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Winter Solstice Sun and Shadow Paths—Micro version

This video illustrates the sun’s path (and the shadows it casts) on the winter solstice—the day with the longest shadows of the year—for a site at 32˚ N latitude. Awareness of such shadow paths enables you to maintain winter sun access.

The perspective is from ground level.
See here for the macro version of this video for a perspective from the sky, enabling you to see the changing location of the sun throughout the day.

This video also illustrates how you can use an awareness of these paths, along with winter-solstice shadow ratios for your latitude [see the chart here] to determine the length and angle of shadows cast by various objects, to maintain winter sun access where needed for passive heating, lighting, and on-site solar-power production.
For example, you can use the shadow ratios for your latitude to figure out the length of shadow cast by a tree (once it reaches its mature size), so the tree can be placed where it will maintain, rather than reduce or eliminate, your ideal winter solar potential.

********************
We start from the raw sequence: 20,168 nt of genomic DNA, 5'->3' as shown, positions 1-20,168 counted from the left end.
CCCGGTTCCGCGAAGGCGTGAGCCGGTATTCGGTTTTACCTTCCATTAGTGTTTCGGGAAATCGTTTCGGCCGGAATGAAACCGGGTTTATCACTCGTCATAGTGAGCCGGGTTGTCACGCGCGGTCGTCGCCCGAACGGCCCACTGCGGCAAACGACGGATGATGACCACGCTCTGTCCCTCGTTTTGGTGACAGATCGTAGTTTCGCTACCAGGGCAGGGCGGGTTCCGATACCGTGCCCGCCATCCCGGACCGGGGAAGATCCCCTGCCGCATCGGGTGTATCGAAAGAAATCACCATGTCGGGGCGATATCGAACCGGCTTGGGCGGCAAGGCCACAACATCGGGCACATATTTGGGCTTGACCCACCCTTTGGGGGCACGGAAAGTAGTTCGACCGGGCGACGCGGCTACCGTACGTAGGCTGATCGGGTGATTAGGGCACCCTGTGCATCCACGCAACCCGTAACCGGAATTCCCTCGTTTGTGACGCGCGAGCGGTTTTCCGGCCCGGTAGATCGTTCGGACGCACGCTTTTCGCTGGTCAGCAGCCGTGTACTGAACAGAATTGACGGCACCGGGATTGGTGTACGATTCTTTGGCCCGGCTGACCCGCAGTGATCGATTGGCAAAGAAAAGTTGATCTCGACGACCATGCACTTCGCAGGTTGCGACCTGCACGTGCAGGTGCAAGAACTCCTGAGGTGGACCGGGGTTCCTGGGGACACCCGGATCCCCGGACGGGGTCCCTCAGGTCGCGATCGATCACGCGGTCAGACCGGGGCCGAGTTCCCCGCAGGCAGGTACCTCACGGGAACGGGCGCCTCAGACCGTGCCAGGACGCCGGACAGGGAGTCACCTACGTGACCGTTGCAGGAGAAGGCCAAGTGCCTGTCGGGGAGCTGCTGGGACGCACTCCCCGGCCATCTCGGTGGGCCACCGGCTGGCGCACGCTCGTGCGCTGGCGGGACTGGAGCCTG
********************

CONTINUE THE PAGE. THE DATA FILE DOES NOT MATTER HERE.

Note that in the video the tree is planted within a water- and leaf drop-harvesting basin.

See chapter 4 and appendix 7 of the book Rainwater Harvesting for Drylands and Beyond, Volume 1, 3rd Edition, by Brad Lancaster available at deep discount direct from the author for more on this and other simple, effective, and dynamic integrated design tools.

Active SystemsPassive SystemsSun and Shade Harvesting